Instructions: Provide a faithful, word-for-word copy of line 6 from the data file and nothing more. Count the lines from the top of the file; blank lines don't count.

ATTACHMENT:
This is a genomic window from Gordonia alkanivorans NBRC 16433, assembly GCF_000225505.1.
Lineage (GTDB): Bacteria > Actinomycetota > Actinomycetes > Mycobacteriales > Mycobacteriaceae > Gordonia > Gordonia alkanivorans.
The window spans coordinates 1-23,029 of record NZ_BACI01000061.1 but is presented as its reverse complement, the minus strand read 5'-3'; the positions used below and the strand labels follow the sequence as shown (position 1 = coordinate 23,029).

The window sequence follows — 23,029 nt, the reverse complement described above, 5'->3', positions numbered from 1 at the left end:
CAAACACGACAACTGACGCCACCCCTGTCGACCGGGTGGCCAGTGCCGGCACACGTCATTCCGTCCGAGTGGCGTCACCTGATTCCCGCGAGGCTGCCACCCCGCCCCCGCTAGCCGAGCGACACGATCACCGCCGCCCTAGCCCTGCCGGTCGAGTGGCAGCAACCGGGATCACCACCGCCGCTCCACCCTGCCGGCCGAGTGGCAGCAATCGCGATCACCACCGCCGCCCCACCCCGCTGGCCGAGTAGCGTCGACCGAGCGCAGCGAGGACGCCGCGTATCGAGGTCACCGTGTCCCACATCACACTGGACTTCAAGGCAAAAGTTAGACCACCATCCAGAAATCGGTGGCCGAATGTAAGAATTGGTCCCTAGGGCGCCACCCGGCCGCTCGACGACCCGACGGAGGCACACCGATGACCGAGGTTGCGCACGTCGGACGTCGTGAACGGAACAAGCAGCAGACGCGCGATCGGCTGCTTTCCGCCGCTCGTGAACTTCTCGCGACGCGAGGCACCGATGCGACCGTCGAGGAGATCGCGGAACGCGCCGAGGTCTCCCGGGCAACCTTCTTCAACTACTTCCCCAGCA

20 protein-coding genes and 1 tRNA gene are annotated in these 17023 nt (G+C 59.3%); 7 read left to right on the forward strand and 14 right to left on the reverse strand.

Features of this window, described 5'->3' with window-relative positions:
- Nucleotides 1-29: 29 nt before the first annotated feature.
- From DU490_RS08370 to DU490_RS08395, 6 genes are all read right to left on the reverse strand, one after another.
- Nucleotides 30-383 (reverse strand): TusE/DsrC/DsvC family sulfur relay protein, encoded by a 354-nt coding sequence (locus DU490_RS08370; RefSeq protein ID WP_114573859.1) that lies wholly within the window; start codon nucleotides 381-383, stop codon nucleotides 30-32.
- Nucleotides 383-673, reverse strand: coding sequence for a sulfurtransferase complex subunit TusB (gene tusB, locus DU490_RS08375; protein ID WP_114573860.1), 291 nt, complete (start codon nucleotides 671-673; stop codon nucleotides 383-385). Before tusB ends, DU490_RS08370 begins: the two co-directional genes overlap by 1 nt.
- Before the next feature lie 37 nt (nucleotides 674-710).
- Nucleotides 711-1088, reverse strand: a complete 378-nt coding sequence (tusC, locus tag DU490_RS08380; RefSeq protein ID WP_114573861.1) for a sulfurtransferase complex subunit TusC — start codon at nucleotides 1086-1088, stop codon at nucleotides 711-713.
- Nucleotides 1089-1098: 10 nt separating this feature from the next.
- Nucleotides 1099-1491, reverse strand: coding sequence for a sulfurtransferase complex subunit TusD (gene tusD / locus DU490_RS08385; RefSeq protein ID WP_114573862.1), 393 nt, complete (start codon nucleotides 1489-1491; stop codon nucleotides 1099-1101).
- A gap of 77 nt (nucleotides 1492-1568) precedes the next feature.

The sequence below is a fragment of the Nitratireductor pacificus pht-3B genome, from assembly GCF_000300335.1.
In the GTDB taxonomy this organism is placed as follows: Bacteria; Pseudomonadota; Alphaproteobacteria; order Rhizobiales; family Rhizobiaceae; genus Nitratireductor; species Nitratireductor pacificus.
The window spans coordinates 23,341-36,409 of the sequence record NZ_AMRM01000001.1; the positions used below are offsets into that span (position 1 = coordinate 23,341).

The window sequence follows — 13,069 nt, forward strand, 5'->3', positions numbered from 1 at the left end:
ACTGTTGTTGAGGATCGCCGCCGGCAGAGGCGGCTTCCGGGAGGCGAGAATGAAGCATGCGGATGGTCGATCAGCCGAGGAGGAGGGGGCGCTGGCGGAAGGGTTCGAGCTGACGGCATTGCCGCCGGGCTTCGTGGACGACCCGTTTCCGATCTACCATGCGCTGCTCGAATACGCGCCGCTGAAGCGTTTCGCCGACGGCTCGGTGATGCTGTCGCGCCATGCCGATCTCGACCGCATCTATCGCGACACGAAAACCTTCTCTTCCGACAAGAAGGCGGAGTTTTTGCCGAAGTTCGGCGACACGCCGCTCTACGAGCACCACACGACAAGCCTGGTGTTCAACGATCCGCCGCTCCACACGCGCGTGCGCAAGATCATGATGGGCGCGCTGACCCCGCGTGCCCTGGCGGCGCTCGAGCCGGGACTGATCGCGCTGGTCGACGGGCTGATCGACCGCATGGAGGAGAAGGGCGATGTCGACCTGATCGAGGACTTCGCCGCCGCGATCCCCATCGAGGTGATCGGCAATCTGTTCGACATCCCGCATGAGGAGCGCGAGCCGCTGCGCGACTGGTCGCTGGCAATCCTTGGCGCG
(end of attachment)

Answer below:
20 protein-coding genes and 1 tRNA gene are annotated in these 17023 nt (G+C 59.3%); 7 read left to right on the forward strand and 14 right to left on the reverse strand.